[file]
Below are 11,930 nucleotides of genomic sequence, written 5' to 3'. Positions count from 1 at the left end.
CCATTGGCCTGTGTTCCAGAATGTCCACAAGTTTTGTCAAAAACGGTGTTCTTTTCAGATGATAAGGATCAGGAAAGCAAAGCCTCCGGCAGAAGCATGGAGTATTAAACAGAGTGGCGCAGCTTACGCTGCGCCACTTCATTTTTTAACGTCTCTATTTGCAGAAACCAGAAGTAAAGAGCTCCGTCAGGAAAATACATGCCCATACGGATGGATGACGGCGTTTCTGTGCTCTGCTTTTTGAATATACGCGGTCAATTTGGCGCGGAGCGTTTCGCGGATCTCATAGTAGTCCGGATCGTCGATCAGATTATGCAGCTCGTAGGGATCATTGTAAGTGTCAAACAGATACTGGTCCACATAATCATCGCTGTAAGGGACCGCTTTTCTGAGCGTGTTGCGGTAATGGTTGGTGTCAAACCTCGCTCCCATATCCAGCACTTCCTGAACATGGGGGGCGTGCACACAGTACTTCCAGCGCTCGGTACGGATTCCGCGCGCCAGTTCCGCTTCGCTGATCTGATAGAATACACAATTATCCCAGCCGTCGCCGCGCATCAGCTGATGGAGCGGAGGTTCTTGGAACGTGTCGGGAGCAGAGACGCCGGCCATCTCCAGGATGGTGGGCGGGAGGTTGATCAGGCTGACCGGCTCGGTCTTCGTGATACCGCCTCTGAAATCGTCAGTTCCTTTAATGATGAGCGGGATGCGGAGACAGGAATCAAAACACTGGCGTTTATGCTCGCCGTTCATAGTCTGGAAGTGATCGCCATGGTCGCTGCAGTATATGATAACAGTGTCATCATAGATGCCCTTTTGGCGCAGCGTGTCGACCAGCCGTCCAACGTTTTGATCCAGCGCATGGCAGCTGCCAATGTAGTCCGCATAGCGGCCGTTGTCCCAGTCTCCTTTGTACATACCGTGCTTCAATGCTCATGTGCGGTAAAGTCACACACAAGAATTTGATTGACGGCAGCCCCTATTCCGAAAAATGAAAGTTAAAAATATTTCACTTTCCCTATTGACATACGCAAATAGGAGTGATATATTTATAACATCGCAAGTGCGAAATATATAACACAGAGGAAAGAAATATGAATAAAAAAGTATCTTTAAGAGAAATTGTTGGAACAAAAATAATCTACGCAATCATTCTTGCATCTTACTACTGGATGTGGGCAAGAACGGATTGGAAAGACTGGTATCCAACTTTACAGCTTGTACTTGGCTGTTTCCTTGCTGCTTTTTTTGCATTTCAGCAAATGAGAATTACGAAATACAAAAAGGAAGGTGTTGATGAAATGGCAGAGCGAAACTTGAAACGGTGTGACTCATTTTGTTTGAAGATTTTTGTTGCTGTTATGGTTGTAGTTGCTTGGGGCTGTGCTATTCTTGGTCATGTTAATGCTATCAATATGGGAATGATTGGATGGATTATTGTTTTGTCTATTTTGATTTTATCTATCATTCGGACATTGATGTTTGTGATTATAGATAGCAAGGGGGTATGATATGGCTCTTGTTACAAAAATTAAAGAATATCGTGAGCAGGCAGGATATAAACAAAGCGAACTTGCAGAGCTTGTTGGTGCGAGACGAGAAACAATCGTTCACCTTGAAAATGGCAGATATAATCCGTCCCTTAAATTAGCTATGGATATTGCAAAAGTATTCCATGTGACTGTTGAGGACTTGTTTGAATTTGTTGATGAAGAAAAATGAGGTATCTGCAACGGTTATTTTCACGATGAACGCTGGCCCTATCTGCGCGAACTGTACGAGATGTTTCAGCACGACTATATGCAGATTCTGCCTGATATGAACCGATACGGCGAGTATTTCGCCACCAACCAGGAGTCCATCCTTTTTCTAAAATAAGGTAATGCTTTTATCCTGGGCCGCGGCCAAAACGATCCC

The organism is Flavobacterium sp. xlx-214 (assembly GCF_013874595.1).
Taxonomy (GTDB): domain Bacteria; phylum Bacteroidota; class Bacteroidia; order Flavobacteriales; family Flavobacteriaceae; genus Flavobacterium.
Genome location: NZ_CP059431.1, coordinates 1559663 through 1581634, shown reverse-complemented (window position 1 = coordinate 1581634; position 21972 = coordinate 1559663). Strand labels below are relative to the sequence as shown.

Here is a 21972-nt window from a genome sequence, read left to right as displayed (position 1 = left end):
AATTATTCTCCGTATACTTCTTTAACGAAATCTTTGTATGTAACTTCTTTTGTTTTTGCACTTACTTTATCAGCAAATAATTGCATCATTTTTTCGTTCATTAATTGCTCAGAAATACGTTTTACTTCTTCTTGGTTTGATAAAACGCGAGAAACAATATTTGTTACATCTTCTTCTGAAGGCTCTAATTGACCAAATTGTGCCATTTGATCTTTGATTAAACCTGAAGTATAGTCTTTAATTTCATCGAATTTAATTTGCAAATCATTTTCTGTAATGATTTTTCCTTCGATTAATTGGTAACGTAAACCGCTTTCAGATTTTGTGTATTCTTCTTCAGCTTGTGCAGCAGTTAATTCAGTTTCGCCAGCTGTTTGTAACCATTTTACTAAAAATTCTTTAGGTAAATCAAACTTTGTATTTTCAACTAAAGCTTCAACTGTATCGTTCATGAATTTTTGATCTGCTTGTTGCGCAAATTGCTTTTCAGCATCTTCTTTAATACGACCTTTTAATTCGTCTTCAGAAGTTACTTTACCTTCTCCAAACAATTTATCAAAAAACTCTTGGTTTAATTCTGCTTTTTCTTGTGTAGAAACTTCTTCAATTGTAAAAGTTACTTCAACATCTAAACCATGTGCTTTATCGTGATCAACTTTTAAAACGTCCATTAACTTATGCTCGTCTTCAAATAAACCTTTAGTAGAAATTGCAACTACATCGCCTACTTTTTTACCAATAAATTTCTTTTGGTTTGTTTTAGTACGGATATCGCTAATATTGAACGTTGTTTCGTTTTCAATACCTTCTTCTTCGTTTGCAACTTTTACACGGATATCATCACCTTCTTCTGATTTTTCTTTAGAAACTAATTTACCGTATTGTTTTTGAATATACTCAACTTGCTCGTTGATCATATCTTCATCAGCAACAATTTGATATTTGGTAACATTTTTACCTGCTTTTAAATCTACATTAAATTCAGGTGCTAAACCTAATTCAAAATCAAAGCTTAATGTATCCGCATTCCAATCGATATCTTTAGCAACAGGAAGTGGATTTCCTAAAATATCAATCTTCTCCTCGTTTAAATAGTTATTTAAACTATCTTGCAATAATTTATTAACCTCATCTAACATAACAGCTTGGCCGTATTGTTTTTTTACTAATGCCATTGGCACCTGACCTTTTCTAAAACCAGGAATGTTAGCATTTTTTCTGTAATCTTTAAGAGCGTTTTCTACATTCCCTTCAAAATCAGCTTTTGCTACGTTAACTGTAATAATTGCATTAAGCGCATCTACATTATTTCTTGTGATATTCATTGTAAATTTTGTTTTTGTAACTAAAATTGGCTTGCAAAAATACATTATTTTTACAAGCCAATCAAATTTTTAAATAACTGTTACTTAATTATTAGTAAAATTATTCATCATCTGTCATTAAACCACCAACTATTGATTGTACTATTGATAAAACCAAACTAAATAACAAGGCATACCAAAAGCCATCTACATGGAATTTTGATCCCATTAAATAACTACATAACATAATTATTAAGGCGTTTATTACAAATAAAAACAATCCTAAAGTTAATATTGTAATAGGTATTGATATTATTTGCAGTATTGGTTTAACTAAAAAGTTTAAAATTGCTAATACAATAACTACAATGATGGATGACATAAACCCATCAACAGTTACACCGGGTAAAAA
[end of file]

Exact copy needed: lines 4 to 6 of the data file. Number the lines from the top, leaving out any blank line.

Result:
Taxonomy (GTDB): domain Bacteria; phylum Bacteroidota; class Bacteroidia; order Flavobacteriales; family Flavobacteriaceae; genus Flavobacterium.
Genome location: NZ_CP059431.1, coordinates 1559663 through 1581634, shown reverse-complemented (window position 1 = coordinate 1581634; position 21972 = coordinate 1559663). Strand labels below are relative to the sequence as shown.

Here is a 21972-nt window from a genome sequence, read left to right as displayed (position 1 = left end):